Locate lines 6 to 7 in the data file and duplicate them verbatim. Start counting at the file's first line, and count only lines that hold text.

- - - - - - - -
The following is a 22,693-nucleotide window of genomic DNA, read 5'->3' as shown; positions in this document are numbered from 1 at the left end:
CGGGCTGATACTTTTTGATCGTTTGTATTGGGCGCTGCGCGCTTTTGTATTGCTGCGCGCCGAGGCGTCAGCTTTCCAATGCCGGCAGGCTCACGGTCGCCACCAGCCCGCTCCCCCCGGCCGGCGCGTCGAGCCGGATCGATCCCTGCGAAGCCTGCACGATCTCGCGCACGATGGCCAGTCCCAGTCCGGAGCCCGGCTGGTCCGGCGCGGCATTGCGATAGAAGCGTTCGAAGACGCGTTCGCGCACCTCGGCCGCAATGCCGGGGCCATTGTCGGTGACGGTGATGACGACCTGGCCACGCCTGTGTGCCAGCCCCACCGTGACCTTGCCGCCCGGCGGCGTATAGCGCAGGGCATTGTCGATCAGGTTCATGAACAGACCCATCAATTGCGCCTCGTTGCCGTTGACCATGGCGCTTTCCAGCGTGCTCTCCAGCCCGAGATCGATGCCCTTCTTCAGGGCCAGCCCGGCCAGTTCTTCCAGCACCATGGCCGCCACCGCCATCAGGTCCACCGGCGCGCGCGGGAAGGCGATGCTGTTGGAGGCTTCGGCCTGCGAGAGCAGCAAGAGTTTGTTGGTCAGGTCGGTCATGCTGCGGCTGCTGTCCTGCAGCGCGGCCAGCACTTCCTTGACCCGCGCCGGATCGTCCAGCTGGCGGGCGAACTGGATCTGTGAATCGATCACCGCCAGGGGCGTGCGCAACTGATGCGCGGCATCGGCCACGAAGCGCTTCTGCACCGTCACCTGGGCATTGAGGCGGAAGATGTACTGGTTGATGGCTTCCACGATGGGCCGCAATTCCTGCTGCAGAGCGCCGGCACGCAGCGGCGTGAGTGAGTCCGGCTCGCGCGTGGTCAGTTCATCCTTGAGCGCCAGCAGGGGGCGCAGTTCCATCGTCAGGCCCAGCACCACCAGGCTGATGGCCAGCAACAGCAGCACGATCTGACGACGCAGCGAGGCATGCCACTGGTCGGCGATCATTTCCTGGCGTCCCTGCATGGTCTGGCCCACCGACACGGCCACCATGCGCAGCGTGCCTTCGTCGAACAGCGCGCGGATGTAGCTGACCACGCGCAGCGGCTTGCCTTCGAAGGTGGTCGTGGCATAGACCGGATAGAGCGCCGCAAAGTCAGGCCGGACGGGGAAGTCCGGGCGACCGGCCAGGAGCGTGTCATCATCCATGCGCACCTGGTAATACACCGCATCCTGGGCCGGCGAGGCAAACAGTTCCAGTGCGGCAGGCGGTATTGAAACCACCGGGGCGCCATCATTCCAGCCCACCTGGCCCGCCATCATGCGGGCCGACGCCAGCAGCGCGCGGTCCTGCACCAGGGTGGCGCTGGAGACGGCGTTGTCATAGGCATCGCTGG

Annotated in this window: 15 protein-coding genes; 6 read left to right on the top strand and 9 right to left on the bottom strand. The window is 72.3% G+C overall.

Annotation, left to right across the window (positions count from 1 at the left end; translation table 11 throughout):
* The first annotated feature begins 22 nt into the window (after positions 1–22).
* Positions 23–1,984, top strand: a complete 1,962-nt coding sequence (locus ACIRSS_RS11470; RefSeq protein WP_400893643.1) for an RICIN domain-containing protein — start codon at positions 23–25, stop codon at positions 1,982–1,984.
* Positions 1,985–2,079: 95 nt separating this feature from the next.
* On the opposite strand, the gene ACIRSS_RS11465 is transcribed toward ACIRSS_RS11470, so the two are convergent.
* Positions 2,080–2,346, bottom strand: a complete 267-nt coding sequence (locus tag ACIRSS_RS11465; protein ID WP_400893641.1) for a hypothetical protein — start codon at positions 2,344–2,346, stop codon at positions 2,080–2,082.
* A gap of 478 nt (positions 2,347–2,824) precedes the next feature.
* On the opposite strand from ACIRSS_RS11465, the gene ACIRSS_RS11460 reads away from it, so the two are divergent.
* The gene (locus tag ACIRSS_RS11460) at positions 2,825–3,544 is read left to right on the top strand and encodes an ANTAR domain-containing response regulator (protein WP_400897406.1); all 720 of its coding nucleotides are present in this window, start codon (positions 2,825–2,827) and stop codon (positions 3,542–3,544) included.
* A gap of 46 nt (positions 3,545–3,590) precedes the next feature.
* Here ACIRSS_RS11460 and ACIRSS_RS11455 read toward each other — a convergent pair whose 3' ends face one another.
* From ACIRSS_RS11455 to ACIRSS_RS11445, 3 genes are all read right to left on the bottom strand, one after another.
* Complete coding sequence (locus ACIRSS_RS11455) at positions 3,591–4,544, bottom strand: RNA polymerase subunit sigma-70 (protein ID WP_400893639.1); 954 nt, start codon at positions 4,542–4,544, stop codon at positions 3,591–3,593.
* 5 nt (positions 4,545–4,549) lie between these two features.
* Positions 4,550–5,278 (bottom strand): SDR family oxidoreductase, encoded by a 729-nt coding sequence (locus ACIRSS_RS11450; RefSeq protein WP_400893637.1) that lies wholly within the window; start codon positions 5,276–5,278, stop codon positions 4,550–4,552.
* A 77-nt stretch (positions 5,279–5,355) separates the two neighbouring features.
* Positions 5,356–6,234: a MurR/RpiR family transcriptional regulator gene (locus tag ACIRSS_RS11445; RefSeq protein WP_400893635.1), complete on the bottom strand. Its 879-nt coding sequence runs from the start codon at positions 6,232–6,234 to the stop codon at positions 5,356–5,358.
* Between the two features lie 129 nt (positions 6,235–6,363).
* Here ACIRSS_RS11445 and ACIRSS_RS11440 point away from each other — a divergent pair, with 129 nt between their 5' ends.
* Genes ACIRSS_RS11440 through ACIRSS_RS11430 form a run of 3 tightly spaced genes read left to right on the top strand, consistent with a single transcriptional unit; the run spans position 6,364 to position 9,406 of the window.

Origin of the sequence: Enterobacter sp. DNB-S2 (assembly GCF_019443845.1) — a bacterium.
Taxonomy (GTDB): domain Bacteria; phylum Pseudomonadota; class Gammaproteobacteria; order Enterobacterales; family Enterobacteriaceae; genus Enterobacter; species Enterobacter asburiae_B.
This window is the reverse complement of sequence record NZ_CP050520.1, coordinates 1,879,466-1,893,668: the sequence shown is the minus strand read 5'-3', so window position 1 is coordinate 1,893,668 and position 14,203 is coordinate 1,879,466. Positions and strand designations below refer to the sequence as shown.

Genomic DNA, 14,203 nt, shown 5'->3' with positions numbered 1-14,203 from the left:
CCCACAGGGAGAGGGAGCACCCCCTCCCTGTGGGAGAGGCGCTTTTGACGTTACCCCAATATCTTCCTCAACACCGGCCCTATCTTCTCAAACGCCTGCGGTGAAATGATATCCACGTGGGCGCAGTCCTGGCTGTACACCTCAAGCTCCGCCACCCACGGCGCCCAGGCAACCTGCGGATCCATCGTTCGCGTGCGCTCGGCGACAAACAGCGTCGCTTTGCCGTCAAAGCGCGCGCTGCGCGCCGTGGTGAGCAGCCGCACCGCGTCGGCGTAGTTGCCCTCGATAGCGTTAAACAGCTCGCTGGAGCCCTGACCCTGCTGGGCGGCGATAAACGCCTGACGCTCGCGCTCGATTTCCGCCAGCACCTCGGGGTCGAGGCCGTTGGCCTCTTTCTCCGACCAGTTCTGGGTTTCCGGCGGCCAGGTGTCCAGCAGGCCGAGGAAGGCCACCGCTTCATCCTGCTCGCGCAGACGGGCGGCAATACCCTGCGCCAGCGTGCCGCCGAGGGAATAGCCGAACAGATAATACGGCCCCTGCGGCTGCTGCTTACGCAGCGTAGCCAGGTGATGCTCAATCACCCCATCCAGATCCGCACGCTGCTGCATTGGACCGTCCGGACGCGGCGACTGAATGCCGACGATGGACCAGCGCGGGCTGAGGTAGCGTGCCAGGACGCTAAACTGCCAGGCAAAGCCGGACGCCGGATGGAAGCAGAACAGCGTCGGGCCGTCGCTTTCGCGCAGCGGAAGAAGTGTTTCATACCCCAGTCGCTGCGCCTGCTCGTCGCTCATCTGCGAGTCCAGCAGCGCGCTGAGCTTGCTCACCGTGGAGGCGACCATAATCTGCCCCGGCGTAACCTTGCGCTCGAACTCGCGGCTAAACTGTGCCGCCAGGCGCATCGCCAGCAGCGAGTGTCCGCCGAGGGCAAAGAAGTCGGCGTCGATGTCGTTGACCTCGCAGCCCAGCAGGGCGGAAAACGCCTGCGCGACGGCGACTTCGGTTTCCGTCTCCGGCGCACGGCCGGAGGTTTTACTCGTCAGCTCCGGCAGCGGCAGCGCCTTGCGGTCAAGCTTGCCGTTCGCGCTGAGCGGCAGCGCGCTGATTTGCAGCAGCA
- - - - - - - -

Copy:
* Positions 23–1,984, top strand: a complete 1,962-nt coding sequence (locus ACIRSS_RS11470; RefSeq protein WP_400893643.1) for an RICIN domain-containing protein — start codon at positions 23–25, stop codon at positions 1,982–1,984.
* Positions 1,985–2,079: 95 nt separating this feature from the next.